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SC BIOL 101 - 42, Circulation and Gas Exchange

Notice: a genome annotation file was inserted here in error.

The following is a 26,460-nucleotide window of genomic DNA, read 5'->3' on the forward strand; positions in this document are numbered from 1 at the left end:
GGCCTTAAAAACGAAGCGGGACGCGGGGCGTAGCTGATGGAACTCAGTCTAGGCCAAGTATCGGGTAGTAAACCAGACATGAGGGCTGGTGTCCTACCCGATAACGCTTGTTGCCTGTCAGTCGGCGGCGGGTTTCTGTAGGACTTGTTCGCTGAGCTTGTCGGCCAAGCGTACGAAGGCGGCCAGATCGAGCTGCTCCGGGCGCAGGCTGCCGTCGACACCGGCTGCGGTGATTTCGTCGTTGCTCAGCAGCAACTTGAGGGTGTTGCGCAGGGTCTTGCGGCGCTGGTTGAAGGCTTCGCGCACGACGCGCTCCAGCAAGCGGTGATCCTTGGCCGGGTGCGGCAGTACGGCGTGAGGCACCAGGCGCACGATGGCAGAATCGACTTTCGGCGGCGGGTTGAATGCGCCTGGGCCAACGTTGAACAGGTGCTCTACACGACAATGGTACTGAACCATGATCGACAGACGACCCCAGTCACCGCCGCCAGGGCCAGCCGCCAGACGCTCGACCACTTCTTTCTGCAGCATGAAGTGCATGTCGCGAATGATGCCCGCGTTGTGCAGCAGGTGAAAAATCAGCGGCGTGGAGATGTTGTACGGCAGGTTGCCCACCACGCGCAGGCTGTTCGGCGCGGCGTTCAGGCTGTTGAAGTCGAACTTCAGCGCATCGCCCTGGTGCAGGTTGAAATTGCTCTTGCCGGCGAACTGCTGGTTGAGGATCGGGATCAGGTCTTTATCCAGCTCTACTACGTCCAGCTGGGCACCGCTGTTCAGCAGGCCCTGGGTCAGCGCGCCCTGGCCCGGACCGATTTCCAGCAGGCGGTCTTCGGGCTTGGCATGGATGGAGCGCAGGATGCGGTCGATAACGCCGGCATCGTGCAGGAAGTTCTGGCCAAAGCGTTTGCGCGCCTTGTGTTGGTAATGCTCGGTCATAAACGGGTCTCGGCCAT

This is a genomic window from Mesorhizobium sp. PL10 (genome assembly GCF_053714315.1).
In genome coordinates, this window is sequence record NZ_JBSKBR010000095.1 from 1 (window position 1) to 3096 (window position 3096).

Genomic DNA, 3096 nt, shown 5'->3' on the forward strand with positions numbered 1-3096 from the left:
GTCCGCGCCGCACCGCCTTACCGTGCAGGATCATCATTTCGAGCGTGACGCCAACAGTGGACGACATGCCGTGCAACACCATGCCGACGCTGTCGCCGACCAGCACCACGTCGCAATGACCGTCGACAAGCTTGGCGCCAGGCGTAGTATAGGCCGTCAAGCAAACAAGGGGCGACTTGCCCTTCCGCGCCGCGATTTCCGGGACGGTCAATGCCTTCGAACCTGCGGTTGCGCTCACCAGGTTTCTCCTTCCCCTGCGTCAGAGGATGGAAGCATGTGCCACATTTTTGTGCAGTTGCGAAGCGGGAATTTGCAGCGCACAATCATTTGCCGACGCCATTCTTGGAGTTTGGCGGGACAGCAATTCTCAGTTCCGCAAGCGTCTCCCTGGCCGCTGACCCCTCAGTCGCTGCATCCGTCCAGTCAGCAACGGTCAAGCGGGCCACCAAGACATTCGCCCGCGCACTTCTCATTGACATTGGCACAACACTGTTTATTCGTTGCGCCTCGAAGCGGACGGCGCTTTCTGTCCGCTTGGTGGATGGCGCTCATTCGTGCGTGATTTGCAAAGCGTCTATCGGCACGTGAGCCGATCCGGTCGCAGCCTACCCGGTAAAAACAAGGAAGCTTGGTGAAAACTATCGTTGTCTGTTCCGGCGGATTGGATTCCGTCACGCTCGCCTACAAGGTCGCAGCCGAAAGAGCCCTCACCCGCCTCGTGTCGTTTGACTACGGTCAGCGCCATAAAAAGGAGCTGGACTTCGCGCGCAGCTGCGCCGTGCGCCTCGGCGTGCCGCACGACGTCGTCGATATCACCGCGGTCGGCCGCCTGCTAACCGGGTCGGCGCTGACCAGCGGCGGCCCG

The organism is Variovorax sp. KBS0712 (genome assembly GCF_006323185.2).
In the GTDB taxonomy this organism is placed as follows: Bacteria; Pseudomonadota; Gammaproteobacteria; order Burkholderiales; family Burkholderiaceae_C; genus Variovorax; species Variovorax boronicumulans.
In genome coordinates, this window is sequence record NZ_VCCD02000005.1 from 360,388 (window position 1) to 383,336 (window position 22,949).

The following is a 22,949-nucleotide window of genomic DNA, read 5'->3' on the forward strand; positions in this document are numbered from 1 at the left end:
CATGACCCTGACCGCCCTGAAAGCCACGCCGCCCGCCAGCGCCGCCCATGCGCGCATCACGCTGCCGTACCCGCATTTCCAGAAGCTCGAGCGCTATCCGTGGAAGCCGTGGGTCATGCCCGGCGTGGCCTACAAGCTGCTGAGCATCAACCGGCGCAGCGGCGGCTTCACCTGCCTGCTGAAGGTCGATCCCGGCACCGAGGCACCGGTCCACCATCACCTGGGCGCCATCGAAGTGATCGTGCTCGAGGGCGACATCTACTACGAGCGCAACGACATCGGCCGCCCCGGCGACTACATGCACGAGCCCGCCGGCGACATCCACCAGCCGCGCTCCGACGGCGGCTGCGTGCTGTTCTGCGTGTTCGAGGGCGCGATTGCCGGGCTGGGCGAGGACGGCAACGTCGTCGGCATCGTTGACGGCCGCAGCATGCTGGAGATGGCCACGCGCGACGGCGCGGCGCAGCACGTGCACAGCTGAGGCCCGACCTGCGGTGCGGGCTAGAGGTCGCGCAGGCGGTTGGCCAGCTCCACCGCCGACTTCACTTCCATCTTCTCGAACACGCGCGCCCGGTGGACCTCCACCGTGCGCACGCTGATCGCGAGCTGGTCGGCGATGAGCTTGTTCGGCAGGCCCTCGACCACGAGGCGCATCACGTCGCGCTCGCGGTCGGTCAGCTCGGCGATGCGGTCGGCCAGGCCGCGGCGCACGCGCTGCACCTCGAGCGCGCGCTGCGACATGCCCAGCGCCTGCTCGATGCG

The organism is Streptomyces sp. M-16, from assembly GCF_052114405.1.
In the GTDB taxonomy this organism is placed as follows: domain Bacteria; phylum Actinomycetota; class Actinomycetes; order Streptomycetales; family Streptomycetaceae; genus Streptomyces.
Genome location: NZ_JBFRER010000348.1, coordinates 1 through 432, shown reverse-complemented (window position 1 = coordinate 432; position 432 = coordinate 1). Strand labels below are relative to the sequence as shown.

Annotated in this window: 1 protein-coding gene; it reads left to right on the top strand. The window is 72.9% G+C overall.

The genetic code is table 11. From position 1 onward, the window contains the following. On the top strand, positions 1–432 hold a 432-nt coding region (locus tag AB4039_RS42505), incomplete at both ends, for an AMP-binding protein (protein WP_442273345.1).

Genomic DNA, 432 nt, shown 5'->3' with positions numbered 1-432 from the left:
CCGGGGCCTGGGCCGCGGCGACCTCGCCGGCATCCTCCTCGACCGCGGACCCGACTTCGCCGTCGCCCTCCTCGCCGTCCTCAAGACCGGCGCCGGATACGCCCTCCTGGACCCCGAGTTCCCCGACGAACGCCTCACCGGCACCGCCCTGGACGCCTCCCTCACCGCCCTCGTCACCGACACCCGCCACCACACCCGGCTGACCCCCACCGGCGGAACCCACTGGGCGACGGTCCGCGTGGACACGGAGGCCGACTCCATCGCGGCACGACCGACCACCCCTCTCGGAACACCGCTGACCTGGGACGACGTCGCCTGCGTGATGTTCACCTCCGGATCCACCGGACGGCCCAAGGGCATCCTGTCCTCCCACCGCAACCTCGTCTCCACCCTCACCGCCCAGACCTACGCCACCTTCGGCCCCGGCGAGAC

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Overview Every organism must exchange materials with its environment Exchanges ultimately occur at the cellular level In unicellular organisms these exchanges occur directly with the environment For most cells making up multicellular organisms direct exchange with the environment is not possible Gills are an example of a specialized exchange system in animals Internal transport and gas exchange are functionally related in most animals Copyright 2008 Pearson Education Inc publishing as Pearson Benjamin Cummings Concept 42 1 Circulatory systems Open and Closed In small and or thin animals cells can exchange materials directly with the surrounding medium Most complex animals have either open or closed circulatory systems that circulate fluid Both open and closed systems have three basic components 1 A circulatory fluid blood or hemolymph 2 A set of tubes blood vessels 3 A muscular pump the heart Copyright 2008 Pearson Education Inc publishing as Pearson Benjamin Cummings In insects other arthropods and most molluscs blood bathes the organs directly in an open circulatory system In an open circulatory system there is no distinction between blood and interstitial fluid tissue fluid and this general body fluid is more correctly called hemolymph In a closed circulatory system blood is confined to vessels and is distinct from the interstitial fluid Closed systems are more efficient at transporting circulatory fluids to tissues and cells Copyright 2008 Pearson Education Inc publishing as Pearson Benjamin Cummings Fig 42 3 Heart Hemolymph in sinuses surrounding organs Pores Heart Blood Interstitial fluid Small branch vessels In each organ Dorsal vessel main heart Tubular heart a An open circulatory system Auxiliary hearts Ventral vessels b A closed circulatory system Organization of Vertebrate Circulatory Systems Humans and other vertebrates have a closed circulatory system often called the cardiovascular system The 3 main types of blood vessels are arteries veins capillaries Arteries branch into arterioles and carry blood to capillaries Networks of capillaries called capillary beds are the sites of chemical exchange between the blood and interstitial fluid Venules converge into veins and return blood from capillaries to the heart Vertebrate hearts contain two or more chambers where blood enters through atrium is pumped out through ventricle Copyright 2008 Pearson Education Inc publishing as Pearson Benjamin Cummings Closed circulatory system is of 2 types Single Circulation and Double Circulation 1 Single Circulation Bony fishes rays and sharks have single circulation with a two chambered heart In single circulation blood leaving the heart passes through two capillary beds before returning Copyright 2008 Pearson Education Inc publishing as Pearson Benjamin Cummings Single Circulation Gill capillaries Artery Heart Gill circulation Ventricle Atrium Vein Systemic circulation Systemic capillaries 2 Double Circulation Amphibian reptiles and mammals have double circulation Oxygen poor and oxygen rich blood are pumped separately from the right and left sides of the heart In reptiles and mammals oxygen poor blood flows through the pulmonary circuit to pick up oxygen through the lungs Oxygen rich blood delivers oxygen through the systemic circuit Double circulation maintains higher blood pressure in the organs than does single circulation Copyright 2008 Pearson Education Inc publishing as Pearson Benjamin Cummings Fig 42 5 Double Circulation Amphibians Reptiles Except Birds Mammals and Birds Lung and skin capillaries Lung capillaries Lung capillaries Pulmocutaneous circuit Atrium A Right systemic aorta Atrium A Ventricle V Right Systemic circuit Left Systemic capillaries Pulmonary circuit A V Right Pulmonary circuit A A V Left Systemic capillaries Left systemic aorta A V V Right Left Systemic circuit Systemic capillaries Adaptations of Double Circulatory Systems Hearts vary in different vertebrate groups Mammals and birds have a four chambered heart with two atria and two ventricles The left side of the heart pumps and receives only oxygenrich blood while the right side receives and pumps only oxygen poor blood Mammals and birds are endotherms and require more O2 than ectotherms Copyright 2008 Pearson Education Inc publishing as Pearson Benjamin Cummings Concept 42 2 Coordinated cycles of heart contraction drive double circulation in mammals The mammalian cardiovascular system meets the body s continuous demand for O2 Blood begins its flow with the right ventricle pumping blood to the lungs In the lungs the blood loads O2 and unloads CO2 Oxygen rich blood from the lungs enters the heart at the left atrium and is pumped through the aorta to the body tissues by the left ventricle The aorta provides blood to the heart through the coronary arteries Copyright 2008 Pearson Education Inc publishing as Pearson Benjamin Cummings Blood returns to the heart through the superior vena cava blood from head neck and forelimbs and inferior vena cava blood from trunk and hind limbs The superior vena cava and inferior vena cava flow into the right atrium The heart contracts and relaxes in a rhythmic cycle called the cardiac cycle The contraction or pumping phase is called systole The relaxation or filling phase is called diastole Copyright 2008 Pearson Education Inc publishing as Pearson Benjamin Cummings Fig 42 6 Superior vena cava Capillaries of head and forelimbs 7 Pulmonary artery Pulmonary artery Capillaries of right lung Aorta 9 3 Capillaries of left lung 3 2 4 11 Pulmonary vein Right atrium 1 Pulmonary vein 5 Left atrium 10 Right ventricle Left ventricle Inferior vena cava Aorta 8 Capillaries of abdominal organs and hind limbs The heart rate also called the pulse is the number of beats per minute The stroke volume is the amount of blood pumped in a single contraction The cardiac output is the volume of blood pumped into the systemic circulation per minute and depends on both the heart rate and stroke volume Four valves prevent backflow of blood in the heart Copyright 2008 Pearson Education Inc publishing as Pearson Benjamin Cummings Fig 42 7 Pulmonary artery Aorta Pulmonary artery Right atrium Left atrium Semilunar valve Semilunar valve Atrioventricular valve Atrioventricular valve Right ventricle Left ventricle The 2 atrioventricular AV valves separate each atrium and ventricle The 2 semilunar valves control blood flow to the aorta and the pulmonary artery The lub dup sound of a heart beat is caused by